Sunday, May 20, 2012

Yaesu Digital?

Back in September 2011 at the Tokyo Ham Fair Yaesu presented a new line of digital ham radios. Then a short time later in late 2011, a new page on the Yaesu website titled "The Dawn of Digital Communications in the Amateur Radio World" appeared.

So here it is, a FT-1DR:

Their PDF talked a lot about C4FM. So many hoped they'd use IMBE and let it work with P25 gear.

They also talked about DMR (compatible with MotoTRBO), and we know the Vertex Standard branch does have DMR radios like the VXD-720 DMR HT.

However, there are 3 tiers in the DMR standard (described in ETSI technical standard TS102 361):

DMR Tier I products are for license-free use in the 446MHz band.

Under Tier I, ETSI has also defined two Tier-1 protocols:

DMR Tier-1 protocol utilizes 12.5kHz FDMA <---- br=""> dPMR protocol utilizes 6.25kHz FDMA

Both protocols provide for consumer applications and low-power commercial applications, using a maximum of 0.5 watt RF power. With a limited number of channels and no use of repeaters, no use of telephone interconnects, and fixed/integrated antennas, Tier-1 DMR/dPMR devices are best suited for personal use, recreation, small retail and other settings that don’t require wide area coverage and advanced features.

DMR Tier II covers hand portables, mobiles and base stations operating in the VHF and UHF allocations for PMR.

The ETSI DMR Tier-2 standard is targeted to those users who need spectral efficiency, advanced voice features and integrated IP data services in licensed bands for high-power communications. ETSI DMR Tier-2 calls for two slot TDMA in 12.5 kHz channels.

DMR Tier III products will support trunking operation.

Most savvy hams are familiar with Tier-2. This is what the above mentioned Vertex/Standard VXD-720 uses, as well as MotoTRBO.

According to a Yeasu FT1D sales flier picked up at Dayton :

C4FM 12.5 KHz FDMA.

Peak data transfer rate 9.6 kbps.

It can send a 320x240 pixel picture using a camera speaker mic. (as eluded to on the universal radio page)

It takes 20 seconds to send the picture over the air at 320x240, and 4 seconds at 160x120.

Because of display limitations, it can only save it in JPEG format to the Micro SD card slot on the camera. It can't display it on the radio itself.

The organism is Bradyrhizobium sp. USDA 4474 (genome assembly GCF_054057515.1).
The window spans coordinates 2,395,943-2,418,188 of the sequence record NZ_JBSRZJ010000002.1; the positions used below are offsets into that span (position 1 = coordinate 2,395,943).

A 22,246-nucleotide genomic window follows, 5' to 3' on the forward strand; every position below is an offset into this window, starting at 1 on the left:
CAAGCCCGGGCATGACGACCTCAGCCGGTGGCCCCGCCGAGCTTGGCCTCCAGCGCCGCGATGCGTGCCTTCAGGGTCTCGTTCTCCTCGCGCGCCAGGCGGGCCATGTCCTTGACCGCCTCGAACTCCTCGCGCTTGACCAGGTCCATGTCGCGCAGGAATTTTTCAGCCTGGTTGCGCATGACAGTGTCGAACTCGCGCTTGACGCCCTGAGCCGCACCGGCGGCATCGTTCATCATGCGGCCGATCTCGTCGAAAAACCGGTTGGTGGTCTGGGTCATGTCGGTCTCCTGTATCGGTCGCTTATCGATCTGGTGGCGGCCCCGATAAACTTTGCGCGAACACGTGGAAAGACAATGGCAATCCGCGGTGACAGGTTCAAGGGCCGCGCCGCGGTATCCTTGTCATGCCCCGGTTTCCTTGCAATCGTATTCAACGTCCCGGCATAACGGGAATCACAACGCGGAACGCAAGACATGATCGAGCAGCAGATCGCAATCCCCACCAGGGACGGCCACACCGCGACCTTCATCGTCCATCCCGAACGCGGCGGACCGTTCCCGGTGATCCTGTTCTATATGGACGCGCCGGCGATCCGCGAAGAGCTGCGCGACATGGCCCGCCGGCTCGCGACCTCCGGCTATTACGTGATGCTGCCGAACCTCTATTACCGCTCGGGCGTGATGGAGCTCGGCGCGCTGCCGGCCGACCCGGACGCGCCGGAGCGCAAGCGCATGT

What is interesting is the radio has a USB connector. This is for accessing the camera speaker mic as a webcam, and for firmware updates.

So in effect it's not really compatible with anything other than the cheesy radios designed for the license free PMR 446 band in Europe. But never fear, keep your anticipating eyes open for the Yaesu radio that will be compatible with Tier-2 DMR:

---From Page 14 of the Yaesu PDF---
At this point in time, Vertex Standard believes the C4FM (4-level FSK) FDMA or TDMA are the most suitable selections for Amateur radio applications. In early 2012, we will release a C4FM (4-level FSK) FDMA Handy-Talky and a Mobile transceiver into the Amateur radio market.

After our initial introduction, we plan to introduce a C4FM (4-level FSK) TDMA (2 slots) or TDMA Handy and Mobile transceiver into the Amateur market.

This is from page 15 of the Yaesu pdf.   The receiver audio output is the same as the IC-92.  And that is my biggest grumble with the IC-92.  In digital mode you better be in a quiet room, close to your radio.  In analog, however the audio out is okay.

1 comment:

James said...

I have a 2 page copy of a brochure in English for this radio. I'd put it up on my Google Docs and link it but I don't want to risk my Google account in case some stupid copyright infringement claim was made. (Though I would hope Yaesu would see it as free advertising) I could probably email it to you if you like.

The webcam idea is a new one on me, I hadn't heard that anywhere else. The USB port is also suppose to be used for firmware updates. I'm really hoping that Yaesu is going to open that up for user-made firmware that will allow people to add Codec2 and different protocols in the future.

I thought about trying to find some of the Digital PMR446 stuff once. I don't know if that could almost legitimately be considered encrypted communication given the relative difficulty of getting the equipment here in the states and the inability to decrypt the signals any other way. Very few people, if any, would be able to listen in on your communications.

The FT-1DR supports a text messaging mode so maybe it has more to do with the Tier II coverage than Tier I?